I hope that you often hear that nurses are the backbone of our health care system. Midwives certainly say it often enough that you should have heard it!
Nurses are the health care providers who are right there on the front lines. They are evaluating, monitoring, treating, reporting, documenting and caring. They tell you that it is okay that you vomited on their shoes…and mostly, they mean it. They tell you that you are going to be okay… and they don’t say that when it isn’t true. Maternity nurses meet people for the first time when they are in labour, when they are vulnerable, afraid and in need of support. Nurses manage to establish rapport, build trust, provide excellent clinical care, coordinate the needs of multiple patients and care providers all within a single shift. Nurses are master-coordinators, jugglers, multi-managers and supreme care-givers.
Everyone on the birth team hopes that birth stays out of the operating room, but we are grateful that the OR team is there when needed. OR nurses are often under- appreciated for the role they play in keeping birth safe for both mothers and babies. OR nurses manage a complex system with many players and somehow make it look fluid, seamless, and easy. Every doctor and midwife knows better than to cross an OR nurse – they stand strong and firm to ensure that the operating theatre functions like a well-oiled, expertly calibrated machine. I’ve always thought it sad that they so seldom are thanked by those whose lives they protect.
I have lost count of the number of times that I have been thanked or heard one of my obstetrician colleagues be thanked for saving the life of a baby or helping a mom get through the experience of giving birth. Those thanks are appreciated, and I’d like to think that we offer excellent service. But here is the thing… Nurses make it happen. Someone else might be calling the shots sometimes, but it is nurses who make sure that the shots get called. They have your back. If they aren’t the person in your line of sight, you can be absolutely certain that they are critical to the functioning of the person who is. Please don’t underestimate how essential nurses are to your care – even if you never lay eyes on them.
Midwives provide care in clinics, homes, birth centres and hospitals. When we are in the hospital and working collaboratively with nurses to achieve excellent outcomes and experiences for our clients we are continuously reminded how lucky we are to be working with such skilled and compassionate colleagues.
One of the key reasons why home birth is safe in Ontario is because midwives are well integrated into the health care system. That means that we have access to obstetricians and paediatricians when required. It also means that when we are transferring a client from a home birth to the hospital for care, we know we can rely on high quality, efficient and compassionate patient care from our nursing colleagues. Here are a few comments from our clients who have had that experience.
“When transferring into the hospital with our midwives the nurses welcomed us and worked together with my midwives to get me the care I needed really quickly. My husband and I noticed on many occasions the positive working relationship between the two, with obvious respect for each other’s roles. It was clear that the nurses were committed to making sure everything went well for me and my baby.”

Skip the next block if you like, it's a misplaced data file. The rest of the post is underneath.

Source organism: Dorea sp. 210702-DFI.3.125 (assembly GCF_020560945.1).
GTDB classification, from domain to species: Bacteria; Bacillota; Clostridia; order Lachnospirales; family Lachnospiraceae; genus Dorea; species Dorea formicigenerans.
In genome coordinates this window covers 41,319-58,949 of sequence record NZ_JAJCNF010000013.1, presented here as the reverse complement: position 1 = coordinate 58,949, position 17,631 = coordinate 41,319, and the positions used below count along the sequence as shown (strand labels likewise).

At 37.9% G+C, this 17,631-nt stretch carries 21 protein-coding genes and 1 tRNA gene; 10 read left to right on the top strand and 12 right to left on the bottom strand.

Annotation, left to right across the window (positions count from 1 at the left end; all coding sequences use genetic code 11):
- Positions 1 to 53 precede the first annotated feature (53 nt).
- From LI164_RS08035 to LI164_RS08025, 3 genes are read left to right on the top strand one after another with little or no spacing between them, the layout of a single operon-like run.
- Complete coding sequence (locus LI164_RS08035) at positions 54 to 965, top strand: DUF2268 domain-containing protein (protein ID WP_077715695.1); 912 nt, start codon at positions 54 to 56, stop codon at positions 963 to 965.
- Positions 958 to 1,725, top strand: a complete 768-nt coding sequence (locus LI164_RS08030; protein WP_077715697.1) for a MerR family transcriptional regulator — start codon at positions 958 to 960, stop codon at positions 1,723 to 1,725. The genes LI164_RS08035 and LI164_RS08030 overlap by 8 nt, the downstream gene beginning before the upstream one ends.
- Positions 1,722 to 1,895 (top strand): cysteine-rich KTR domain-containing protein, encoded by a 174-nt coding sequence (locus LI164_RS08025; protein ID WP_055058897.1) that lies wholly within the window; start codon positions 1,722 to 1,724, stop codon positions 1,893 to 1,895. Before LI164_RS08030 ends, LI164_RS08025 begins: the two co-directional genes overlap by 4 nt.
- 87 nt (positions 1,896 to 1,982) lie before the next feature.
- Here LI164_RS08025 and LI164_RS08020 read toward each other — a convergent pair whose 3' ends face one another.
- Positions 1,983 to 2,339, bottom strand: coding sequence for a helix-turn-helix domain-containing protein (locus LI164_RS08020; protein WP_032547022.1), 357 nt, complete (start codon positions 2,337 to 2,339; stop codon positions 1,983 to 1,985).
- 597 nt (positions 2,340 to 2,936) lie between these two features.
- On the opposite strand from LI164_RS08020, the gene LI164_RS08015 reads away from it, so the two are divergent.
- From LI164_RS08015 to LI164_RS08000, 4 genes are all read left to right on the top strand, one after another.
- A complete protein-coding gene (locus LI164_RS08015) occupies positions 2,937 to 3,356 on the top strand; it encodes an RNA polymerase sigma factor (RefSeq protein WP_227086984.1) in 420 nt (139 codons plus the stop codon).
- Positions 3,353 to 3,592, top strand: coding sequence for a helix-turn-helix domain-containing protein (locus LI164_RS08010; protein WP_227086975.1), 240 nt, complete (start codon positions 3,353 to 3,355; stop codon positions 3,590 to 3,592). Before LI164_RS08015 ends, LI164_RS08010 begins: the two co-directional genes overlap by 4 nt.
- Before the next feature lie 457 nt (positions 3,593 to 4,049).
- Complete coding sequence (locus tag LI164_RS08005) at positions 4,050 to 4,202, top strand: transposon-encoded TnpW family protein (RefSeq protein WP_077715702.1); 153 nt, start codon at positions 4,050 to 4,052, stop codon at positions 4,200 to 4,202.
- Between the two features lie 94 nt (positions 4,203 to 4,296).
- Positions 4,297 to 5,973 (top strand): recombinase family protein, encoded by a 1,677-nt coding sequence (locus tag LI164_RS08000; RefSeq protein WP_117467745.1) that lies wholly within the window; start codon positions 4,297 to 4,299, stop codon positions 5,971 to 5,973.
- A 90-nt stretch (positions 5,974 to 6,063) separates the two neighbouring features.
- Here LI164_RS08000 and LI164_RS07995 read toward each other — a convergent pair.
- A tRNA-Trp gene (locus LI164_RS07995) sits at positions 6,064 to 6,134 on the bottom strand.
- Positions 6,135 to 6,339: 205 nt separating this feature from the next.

“I couldn’t have asked for a better situation for my recent birth at Brockville General Hospital. I had the best of both worlds, nurses and midwives! With both nurses and a midwife working together it was a much calmer experience than my first birth. My midwife was able to focus on providing the emergency care I needed and between the nurses and my midwife I always had the support and information I needed to understand what was happening.”
“It was important to me to have nurses at my birth to help because everything happened so quickly when it needed to. It was clear to my partner and I that everyone was working as a team to provide my care.”
“I stayed at the hospital for a couple of days after my baby was born because of my c-section. The nurses helped to make sure that breastfeeding was going well and that my pain was managed. They provided me with lots of information and support but also they encouraged me to ask my midwife for advice. I felt like everyone was working together.”
“My baby had jaundice and had to stay in the hospital for a few days. It was really hard. The nurses worked really hard to make sure that I understood what was happening.”
This week is nurses week. Thank a nurse today. Midwives all over Ontario are thanking their lucky stars for their nursing colleagues. If you are having a baby, have ever had a baby, or know someone who has ever had a baby, then you also have a reason to thank a nurse. Of course, nurses work in every aspect of health care. So really, if you are alive, thank a nurse. A nurse has probably saved your life or the life of someone you love.
We send our deep and sincere thanks to our maternity and newborn nurses at Brockville General Hospital: Abby, Ali, Amanda, Barb, Cindy, Cheryl, Dallas, Donna, Ellen, Erin, Jen, Kathy, Kim, Lori-Ann, Mal, Michele, Miranda, Pat, Patti, Shannon and Suzanne. Please take this opportunity to post your appreciation for a nurse in our community on the BGH Facebook Page!
Genia Stephen is one of the registered midwives at Generations Midwifery Care. You can learn more about her here.